Practical tests and job interviews

Last year I was dedicated to search good opportunities on-line and almost every position I cared started their hiring process with algorithm testing. Everything was fine until these tests started getting boring, most of them are 30 minutes vs 10 challenges format. If you try to write the amazing code time will get you, when I do awesome run my top solved are seven challenges. At the beginning I got depressed thinking if I was a proper dev.

Below is my algorithm for challenge of writing mean distance software:

```package main

import (
"fmt"
"math"
)

type point struct {
x, y float64
}

func distance(a, b point) float64 {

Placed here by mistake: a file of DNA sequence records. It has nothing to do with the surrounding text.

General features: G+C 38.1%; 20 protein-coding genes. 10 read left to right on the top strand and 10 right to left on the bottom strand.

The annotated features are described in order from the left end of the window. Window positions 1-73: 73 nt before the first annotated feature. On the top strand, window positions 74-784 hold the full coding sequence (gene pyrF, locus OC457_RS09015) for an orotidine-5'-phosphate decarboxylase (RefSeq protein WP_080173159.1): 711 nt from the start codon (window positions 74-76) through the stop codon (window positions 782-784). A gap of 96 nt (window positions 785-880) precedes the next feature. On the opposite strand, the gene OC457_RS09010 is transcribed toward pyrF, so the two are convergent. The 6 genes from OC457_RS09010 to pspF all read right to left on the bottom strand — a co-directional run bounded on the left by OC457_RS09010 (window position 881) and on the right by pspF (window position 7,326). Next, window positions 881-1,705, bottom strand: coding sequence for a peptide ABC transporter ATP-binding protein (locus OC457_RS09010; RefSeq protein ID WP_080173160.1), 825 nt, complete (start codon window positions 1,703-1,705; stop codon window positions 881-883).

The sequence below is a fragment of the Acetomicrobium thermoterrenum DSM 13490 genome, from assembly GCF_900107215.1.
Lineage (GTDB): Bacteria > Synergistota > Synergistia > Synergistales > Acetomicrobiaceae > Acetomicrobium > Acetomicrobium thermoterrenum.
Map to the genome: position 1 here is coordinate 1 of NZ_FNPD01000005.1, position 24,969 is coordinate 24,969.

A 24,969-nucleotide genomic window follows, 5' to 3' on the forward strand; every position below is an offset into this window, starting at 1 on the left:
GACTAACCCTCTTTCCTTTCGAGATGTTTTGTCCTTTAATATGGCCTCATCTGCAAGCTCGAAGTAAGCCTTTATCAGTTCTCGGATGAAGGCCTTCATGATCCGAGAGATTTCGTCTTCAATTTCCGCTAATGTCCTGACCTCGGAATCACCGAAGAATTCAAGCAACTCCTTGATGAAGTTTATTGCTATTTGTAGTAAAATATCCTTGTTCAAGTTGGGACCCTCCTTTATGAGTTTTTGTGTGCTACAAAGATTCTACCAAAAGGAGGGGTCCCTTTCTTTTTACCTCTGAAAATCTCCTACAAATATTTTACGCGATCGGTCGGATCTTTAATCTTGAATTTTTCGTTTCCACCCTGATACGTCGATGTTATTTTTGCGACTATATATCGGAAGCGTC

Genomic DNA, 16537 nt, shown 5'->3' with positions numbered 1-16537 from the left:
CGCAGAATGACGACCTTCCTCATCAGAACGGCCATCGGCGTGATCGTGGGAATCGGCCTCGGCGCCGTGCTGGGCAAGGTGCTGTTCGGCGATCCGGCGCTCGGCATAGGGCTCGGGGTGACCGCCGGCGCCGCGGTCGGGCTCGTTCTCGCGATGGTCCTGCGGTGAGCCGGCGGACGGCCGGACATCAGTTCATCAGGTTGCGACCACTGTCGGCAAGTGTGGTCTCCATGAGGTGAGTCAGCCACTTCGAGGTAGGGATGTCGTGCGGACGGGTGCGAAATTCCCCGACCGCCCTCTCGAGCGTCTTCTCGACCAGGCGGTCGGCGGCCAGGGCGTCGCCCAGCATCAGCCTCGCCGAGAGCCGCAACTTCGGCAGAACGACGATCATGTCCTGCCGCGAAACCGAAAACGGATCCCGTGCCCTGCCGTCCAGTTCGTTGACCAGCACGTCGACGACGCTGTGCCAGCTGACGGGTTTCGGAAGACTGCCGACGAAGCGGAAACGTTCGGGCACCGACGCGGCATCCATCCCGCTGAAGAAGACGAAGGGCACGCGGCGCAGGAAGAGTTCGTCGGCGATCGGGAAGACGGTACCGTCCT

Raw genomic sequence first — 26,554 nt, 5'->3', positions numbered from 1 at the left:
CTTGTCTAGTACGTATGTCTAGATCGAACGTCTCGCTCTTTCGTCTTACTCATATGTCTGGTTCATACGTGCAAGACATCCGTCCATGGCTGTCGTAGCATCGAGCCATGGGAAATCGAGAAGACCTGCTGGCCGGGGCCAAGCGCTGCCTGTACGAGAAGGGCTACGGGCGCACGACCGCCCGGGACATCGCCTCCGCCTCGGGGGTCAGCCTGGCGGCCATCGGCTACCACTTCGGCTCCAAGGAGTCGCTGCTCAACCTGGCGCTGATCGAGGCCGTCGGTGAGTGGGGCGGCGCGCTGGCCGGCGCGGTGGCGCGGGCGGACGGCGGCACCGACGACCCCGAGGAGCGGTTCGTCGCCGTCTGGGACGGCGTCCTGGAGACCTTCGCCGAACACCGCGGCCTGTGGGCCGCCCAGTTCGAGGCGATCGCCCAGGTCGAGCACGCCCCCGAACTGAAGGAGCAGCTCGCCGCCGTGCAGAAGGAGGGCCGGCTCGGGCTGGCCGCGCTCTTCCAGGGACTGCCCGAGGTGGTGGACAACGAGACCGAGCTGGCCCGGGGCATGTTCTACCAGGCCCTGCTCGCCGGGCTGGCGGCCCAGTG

return math.Sqrt(math.Pow((b.x-a.x), 2.0) + math.Pow((b.y-a.y), 2.0))
}

func mean(n ...float64) float64 {
sum := 0.0
for _, v := range n {
sum += v
}
return sum / float64(len(n))
}

func meanDist(points ...point) float64 {
dsts := []float64{}
for i := 0; i < len(points); i++ {
for j := i + 1; j < len(points); j++ {
dsts = append(dsts, distance(points[i], points[j]))
}
}
return mean(dsts...)
}

func main() {
points := []point{
{0.0, 10.0},
{0.0, 20.0},
{0.0, 30.0},
}

fmt.Println(meanDist(points...))
}

```

I’m very confident which this kinda of challenge because in my master we used many types of distances and mean is the most used statistic. The reply I got “very good”, you can read this as you’re over 80% of others candidates. How on this damned world of people with formal programming classes I can write good enough code to be called to interviews? Yes, you can be confident of your skills, what your learned cannot be taken from you.